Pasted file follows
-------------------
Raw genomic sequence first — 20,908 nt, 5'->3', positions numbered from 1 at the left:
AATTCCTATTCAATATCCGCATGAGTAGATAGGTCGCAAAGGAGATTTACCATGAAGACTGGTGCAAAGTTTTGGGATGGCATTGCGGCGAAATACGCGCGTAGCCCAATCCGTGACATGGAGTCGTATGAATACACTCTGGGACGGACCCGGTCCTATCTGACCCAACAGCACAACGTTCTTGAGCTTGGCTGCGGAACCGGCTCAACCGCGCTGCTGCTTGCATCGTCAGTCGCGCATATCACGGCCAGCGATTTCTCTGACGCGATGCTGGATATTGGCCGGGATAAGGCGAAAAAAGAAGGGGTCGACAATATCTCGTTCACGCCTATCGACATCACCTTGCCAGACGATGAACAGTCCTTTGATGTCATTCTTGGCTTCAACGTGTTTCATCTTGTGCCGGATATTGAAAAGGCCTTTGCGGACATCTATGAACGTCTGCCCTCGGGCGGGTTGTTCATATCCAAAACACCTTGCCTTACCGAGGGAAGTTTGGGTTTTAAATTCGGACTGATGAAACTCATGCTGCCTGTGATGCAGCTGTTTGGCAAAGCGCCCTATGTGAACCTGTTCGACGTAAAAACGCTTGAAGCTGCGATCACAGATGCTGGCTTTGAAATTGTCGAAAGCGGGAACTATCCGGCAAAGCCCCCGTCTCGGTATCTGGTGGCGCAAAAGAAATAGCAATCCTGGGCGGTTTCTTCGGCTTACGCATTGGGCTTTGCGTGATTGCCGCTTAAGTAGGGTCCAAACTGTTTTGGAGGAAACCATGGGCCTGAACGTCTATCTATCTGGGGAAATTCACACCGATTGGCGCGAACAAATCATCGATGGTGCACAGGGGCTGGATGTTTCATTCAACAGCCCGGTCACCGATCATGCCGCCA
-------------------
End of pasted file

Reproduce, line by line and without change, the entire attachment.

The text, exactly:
Raw genomic sequence first — 20,908 nt, 5'->3', positions numbered from 1 at the left:
AATTCCTATTCAATATCCGCATGAGTAGATAGGTCGCAAAGGAGATTTACCATGAAGACTGGTGCAAAGTTTTGGGATGGCATTGCGGCGAAATACGCGCGTAGCCCAATCCGTGACATGGAGTCGTATGAATACACTCTGGGACGGACCCGGTCCTATCTGACCCAACAGCACAACGTTCTTGAGCTTGGCTGCGGAACCGGCTCAACCGCGCTGCTGCTTGCATCGTCAGTCGCGCATATCACGGCCAGCGATTTCTCTGACGCGATGCTGGATATTGGCCGGGATAAGGCGAAAAAAGAAGGGGTCGACAATATCTCGTTCACGCCTATCGACATCACCTTGCCAGACGATGAACAGTCCTTTGATGTCATTCTTGGCTTCAACGTGTTTCATCTTGTGCCGGATATTGAAAAGGCCTTTGCGGACATCTATGAACGTCTGCCCTCGGGCGGGTTGTTCATATCCAAAACACCTTGCCTTACCGAGGGAAGTTTGGGTTTTAAATTCGGACTGATGAAACTCATGCTGCCTGTGATGCAGCTGTTTGGCAAAGCGCCCTATGTGAACCTGTTCGACGTAAAAACGCTTGAAGCTGCGATCACAGATGCTGGCTTTGAAATTGTCGAAAGCGGGAACTATCCGGCAAAGCCCCCGTCTCGGTATCTGGTGGCGCAAAAGAAATAGCAATCCTGGGCGGTTTCTTCGGCTTACGCATTGGGCTTTGCGTGATTGCCGCTTAAGTAGGGTCCAAACTGTTTTGGAGGAAACCATGGGCCTGAACGTCTATCTATCTGGGGAAATTCACACCGATTGGCGCGAACAAATCATCGATGGTGCACAGGGGCTGGATGTTTCATTCAACAGCCCGGTCACCGATCATGCCGCCA